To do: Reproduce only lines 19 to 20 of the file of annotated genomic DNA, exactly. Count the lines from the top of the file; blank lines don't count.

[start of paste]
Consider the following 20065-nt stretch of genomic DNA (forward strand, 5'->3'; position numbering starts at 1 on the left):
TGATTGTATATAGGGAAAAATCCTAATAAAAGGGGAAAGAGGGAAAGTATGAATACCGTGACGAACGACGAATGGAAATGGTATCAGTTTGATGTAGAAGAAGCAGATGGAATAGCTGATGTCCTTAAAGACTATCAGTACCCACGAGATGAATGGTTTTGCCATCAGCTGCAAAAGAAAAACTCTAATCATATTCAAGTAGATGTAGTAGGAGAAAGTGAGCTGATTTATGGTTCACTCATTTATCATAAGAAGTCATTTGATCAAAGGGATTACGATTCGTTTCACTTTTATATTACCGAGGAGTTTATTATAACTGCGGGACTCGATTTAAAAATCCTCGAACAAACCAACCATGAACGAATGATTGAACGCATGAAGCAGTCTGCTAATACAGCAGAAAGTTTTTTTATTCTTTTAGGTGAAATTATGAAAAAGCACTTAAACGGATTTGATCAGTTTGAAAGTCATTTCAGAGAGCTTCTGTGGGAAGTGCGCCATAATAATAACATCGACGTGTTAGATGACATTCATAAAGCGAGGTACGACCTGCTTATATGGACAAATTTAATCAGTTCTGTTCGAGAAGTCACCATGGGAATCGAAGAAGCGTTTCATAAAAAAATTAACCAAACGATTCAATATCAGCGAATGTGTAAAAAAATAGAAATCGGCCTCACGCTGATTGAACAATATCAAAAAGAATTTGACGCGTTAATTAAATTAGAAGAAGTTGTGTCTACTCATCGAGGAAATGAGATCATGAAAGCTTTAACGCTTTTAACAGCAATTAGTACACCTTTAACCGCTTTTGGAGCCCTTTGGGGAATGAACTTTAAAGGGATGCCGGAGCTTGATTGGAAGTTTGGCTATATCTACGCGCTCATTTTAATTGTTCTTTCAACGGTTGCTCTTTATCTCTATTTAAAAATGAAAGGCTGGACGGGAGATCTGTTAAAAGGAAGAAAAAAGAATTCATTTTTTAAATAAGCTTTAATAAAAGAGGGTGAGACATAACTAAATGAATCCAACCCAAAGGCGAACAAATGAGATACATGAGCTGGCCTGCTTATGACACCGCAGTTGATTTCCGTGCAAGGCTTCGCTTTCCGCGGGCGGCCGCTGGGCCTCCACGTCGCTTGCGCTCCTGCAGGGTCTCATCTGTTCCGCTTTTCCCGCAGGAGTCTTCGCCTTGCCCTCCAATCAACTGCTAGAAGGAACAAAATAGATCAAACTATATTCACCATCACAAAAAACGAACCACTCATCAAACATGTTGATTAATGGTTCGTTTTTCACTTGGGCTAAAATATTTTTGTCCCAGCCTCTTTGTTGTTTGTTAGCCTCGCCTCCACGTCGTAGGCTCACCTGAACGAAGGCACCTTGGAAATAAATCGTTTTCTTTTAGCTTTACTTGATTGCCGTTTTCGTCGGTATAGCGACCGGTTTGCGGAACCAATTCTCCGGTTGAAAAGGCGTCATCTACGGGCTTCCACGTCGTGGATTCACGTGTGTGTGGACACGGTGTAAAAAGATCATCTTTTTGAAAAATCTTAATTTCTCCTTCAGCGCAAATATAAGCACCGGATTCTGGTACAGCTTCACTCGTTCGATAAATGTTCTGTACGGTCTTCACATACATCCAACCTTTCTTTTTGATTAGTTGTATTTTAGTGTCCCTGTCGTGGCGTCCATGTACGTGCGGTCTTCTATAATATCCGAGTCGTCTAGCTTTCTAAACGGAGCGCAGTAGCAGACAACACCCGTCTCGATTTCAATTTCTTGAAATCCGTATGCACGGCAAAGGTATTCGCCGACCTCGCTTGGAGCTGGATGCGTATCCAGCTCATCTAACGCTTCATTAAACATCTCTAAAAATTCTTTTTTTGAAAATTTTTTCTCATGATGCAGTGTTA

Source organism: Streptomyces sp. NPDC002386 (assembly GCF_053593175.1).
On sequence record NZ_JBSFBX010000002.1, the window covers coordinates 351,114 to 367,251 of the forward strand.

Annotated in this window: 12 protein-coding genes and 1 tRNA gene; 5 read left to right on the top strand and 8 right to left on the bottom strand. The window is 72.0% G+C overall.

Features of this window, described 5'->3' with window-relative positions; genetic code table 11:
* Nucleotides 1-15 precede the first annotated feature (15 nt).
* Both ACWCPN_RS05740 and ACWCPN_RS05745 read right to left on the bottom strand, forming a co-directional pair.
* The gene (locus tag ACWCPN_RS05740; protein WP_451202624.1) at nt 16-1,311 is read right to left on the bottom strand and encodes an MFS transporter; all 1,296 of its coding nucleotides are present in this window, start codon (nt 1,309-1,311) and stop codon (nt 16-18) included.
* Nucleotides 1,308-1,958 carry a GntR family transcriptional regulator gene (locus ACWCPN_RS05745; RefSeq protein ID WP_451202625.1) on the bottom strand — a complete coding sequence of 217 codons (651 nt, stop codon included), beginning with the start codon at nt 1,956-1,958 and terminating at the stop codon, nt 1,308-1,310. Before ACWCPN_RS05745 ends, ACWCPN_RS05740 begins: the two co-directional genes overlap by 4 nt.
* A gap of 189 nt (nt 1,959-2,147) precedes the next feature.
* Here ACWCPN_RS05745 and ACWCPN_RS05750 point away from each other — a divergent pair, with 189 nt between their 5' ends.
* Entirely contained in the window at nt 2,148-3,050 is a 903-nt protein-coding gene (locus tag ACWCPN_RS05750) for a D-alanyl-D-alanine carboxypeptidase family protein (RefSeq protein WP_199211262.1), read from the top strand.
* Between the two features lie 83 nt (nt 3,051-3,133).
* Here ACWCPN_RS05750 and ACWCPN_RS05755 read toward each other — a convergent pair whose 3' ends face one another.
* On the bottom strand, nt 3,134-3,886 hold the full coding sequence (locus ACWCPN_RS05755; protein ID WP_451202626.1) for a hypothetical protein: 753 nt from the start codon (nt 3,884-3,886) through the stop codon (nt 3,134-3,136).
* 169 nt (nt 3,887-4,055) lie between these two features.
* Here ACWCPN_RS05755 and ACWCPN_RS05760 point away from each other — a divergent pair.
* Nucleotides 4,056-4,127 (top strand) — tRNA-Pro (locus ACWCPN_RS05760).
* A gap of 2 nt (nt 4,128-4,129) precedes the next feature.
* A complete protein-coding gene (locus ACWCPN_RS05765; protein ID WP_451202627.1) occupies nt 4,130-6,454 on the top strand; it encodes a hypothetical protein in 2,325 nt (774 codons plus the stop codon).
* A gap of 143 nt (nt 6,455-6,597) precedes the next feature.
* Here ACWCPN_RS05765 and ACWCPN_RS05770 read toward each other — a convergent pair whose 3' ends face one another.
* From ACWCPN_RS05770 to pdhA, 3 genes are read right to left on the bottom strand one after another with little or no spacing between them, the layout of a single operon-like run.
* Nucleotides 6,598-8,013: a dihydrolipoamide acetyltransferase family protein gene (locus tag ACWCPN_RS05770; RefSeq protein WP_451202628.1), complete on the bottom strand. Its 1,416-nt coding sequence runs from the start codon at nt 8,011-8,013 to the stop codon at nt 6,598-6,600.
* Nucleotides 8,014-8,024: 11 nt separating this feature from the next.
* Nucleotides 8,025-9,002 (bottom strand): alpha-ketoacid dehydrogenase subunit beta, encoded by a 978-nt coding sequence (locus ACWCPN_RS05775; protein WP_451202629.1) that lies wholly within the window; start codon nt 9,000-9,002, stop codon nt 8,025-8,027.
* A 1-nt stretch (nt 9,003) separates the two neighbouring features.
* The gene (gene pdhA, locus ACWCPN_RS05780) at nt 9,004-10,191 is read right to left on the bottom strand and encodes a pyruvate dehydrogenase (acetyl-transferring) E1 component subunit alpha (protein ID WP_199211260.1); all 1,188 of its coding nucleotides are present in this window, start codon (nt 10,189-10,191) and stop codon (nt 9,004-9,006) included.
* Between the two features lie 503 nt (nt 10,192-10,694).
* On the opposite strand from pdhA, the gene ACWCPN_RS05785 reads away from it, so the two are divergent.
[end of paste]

* Nucleotides 4,056-4,127 (top strand) — tRNA-Pro (locus ACWCPN_RS05760).
* A gap of 2 nt (nt 4,128-4,129) precedes the next feature.